Tag: Jaw

Orthognathic Jaw Surgery – Benefits People With Misaligned Teeth

The meaning of the term "orthognathic" is "straight jaw". Orthodontic treatment combined with reconstructive surgery of moving the teeth and jaws to a balanced position is known as orthognathic jaw surgery. Underlying problems of the facial and jaw structure along with positioning of the teeth can be corrected by orthodontic treatment. The procedure while serving cosmetic as well as functional purposes can also provide the following benefits:

  • Misaligned jaw can be repositioned
  • Facial appearance can be improved
  • Proper meeting of the teeth is ensured
  • Effective improvement of the jaw function
  • Imbalance between the lower and upper jaws can be corrected

Jaw Surgery – The Solution for Many Facial Problems

Difficulty in talking, chewing, sleeping and other oral health issues can be caused by jaw abnormalities on a long term basis. Jaw misalignment can also be due to birth defects or injuries to the jaws. Jaw surgery can address the following issues:

  • Difficulty in biting, swallowing and chewing
  • Chronic jaw pain
  • Protruding jaw
  • Weak chin
  • Gummy smile
  • Weak facial projections
  • Open bite
  • Speech problems
  • Breathing problems
  • Dry mouth
  • Unbalanced facial appearance

Orthognathic Jaw Surgery – the Procedure

People having completed 18 years of age can undergo the procedure as that is the time when the jaws stop growing. The right procedure is decided after the plastic surgeon determines the severity of the condition. Whether the patient is a candidate for orthognathic jaw surgery is determined by the team of doctors contracting oral and maxillofacial surgeon, dentist and orthodontist.

There are three phases involved in corrective jaw surgery.

Orthodontic braces are used for moving the teeth to a new position in phase one. With the orthodontic treatment requiring 9 to 14 months, the entire surgery is likely to take several years for completion.

Proper alignment of teeth is ensured by making use of plaster models. Repositioning of the jaws is done by the oral and maxillofacial surgeon in phase two. Only a few hours are required and the surgery is an outpatient one. Some cases require bone grafting to restore natural appearance and function.

Phase three usually takes place two to three months post surgery. Gentle manipulation of the teeth if required, is done by the orthodontist, with the treatment taking 6 months. Removal of braces takes place in the final stages. Minimal suggesting and swilling may be seen. The time taken for complete healing is around 9 to 12 months. You can also combine sleep apnea treatment along with orthognathic jaw surgery if you have this condition and the plastic surgeon recommends the treatment.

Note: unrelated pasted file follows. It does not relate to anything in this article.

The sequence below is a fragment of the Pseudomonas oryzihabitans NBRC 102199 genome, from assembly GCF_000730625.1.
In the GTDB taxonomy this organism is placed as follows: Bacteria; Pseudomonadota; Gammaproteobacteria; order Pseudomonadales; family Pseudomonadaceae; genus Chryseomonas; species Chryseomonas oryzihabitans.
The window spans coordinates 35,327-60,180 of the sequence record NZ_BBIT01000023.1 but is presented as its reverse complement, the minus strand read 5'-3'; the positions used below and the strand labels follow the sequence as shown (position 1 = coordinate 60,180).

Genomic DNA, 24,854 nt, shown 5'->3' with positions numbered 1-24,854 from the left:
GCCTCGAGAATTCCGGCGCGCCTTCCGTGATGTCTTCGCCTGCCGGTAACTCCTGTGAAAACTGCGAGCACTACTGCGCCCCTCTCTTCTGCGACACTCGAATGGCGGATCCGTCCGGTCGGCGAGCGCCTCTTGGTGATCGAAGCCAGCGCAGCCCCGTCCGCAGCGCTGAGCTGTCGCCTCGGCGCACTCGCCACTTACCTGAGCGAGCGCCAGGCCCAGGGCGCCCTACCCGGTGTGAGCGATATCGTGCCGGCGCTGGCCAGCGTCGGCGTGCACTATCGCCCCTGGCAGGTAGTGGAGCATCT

Source by Helen Wright H

Do You Need Corrective Jaw Surgery?

Do you have an over bite or under bite? If so, you may have been told you need corrective jaw surgery, more often known as orthognatic surgery.

For people with jaw abnormalities, every day tasks like eating and even sleeping can be affected as the jaws do not align with each other. They can also cause pain and affect your affect facial appearance.

In some cases orthodontic elastics can be used to realign the jaw during your regular orthodontic treatment. But this really depends on the severity of your overbite or underbite. While elastics can work quite well in some cases, it is usually advised that patients with severe over or underbites get corrective jaw surgery to permanently resolve any jaw issues.

During this procedure your jaw is disconnected and re-aligned to the ideal position. Sounds painful right? Do not worrry, you're asleep for the actual procedure. However when you wake up you will not be able to talk as easily and you will be in some pain for the first couple of days as you heal.

However, it's worth it for those who suffer from severe overbites or underbites. Along with orthodontic treatment, this procedure resolves jaw pain and improves the overall appearance of the face.

Depending on the type jaw spacing issue you have, your jaw surgery may include moving your upper jaw, lower jaw or both. This surgery is only done on skeletally mature non-growing individuals, and patients can usually return to their normal routines soon after the surgery.

Healing time can vary depending on your age and how much adjustment needs to be made, but it can be anywhere from two weeks to more than a month.

Will you need this surgery as part of your orthodontics plan? Well, it may be unnecessary if orthodontic treatment can correct the problem. However with any orthodontic treatment orthodontists face biologic limitations as to what can realistically be achieved with braces alone. During your first visit your orthodontist will be able to tell you if corrective jaw surgery is the correct treatment option for you.

The usual sequence of events in such a surgery / orthodontic treatment plan is as follows:

1. Diagnostic records are taken and a comprehensive treatment plan is developed in conjuction with an oral and maxillofacial surgeon.

2. Braces are placed on the teeth and over time the teeth are placed ideally on each dental arch. The bite may get worse as this step progresses.

3. Jaw surgery is performed to address the skeletal concerns.

4. After an appropriate healing time your case is finished and the braces are removed.



Source by Dr Allan H Graas

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